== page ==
As an avid user of our national parks, I am encouraged by a bipartisan proposal in Congress to address crumbling infrastructure within these special places. Right now, because of years of unreliable funding, record visitation, and aging infrastructure, our national parks need an astounding $12 billion in deferred maintenance repairs.
The Restore Our Parks Act (ROPA) would set aside $6.5 billion over the next five years to fix dilapidated trails, buildings, roads, bridges, monuments, and historic markers in our parks. Amazingly, 330 members of the House of Representatives and 43 U.S. senators – from both parties – are cosponsoring this effort.
The popularity of fixing our parks is rooted in nationwide support. In a recent poll, The Pew Charitable Trusts found that 82 percent of Americans support legislation to address the deferred maintenance in our parks. Folks want to see these national treasures protected and maintained.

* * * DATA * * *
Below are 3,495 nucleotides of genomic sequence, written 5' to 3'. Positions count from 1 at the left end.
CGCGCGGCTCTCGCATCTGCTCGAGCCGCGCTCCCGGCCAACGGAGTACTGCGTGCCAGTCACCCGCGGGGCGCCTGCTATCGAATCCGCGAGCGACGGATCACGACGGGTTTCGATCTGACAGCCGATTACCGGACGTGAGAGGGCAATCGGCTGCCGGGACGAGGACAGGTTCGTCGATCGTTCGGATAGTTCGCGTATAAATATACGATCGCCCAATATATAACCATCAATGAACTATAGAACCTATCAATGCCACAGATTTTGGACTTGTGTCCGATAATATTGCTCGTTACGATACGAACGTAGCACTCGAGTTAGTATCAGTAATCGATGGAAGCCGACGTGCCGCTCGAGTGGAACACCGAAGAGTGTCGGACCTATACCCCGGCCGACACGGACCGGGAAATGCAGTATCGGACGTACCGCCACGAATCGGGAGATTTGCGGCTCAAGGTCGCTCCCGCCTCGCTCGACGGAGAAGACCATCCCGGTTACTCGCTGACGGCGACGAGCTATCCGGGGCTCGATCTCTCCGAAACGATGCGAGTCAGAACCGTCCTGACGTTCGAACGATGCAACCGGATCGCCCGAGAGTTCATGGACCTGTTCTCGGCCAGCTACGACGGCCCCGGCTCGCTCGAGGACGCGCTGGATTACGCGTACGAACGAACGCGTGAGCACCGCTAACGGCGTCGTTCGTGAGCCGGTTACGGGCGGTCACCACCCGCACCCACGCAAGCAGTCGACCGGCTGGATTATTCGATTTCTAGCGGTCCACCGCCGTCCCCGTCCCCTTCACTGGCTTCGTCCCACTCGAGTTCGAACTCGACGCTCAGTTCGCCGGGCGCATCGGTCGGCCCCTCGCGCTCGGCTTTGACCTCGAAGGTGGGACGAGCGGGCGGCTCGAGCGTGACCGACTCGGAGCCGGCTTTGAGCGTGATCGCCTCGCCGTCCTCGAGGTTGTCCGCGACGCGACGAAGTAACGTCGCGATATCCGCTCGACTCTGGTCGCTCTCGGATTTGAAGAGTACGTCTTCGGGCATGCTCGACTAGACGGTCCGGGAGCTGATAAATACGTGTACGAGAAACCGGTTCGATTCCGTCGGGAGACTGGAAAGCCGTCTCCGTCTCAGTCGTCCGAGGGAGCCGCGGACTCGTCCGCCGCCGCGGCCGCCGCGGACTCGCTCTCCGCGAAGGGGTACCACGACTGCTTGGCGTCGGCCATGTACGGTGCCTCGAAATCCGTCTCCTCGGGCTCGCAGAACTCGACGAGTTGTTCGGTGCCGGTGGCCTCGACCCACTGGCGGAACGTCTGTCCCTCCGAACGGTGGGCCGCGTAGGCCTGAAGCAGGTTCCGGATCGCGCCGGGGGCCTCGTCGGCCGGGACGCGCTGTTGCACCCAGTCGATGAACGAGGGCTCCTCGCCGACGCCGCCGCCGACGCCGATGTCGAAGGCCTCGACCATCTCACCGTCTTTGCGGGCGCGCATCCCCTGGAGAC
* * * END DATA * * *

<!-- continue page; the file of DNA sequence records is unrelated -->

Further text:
With all this support, you would think this would be an easy thing for Congress to get done. You’d be mistaken. Despite all the support for national parks, Congress still hasn’t found the will to push this popular legislation over the finish line. And by not acting it’s only making the problem more expensive to fix.
There is still time, though, to get the job done. Passage of the ROPA bill would deliver a win that fixes our parks, supports job creation, and invests needed money into infrastructure. It’s what the American people want and what our national parks deserve.
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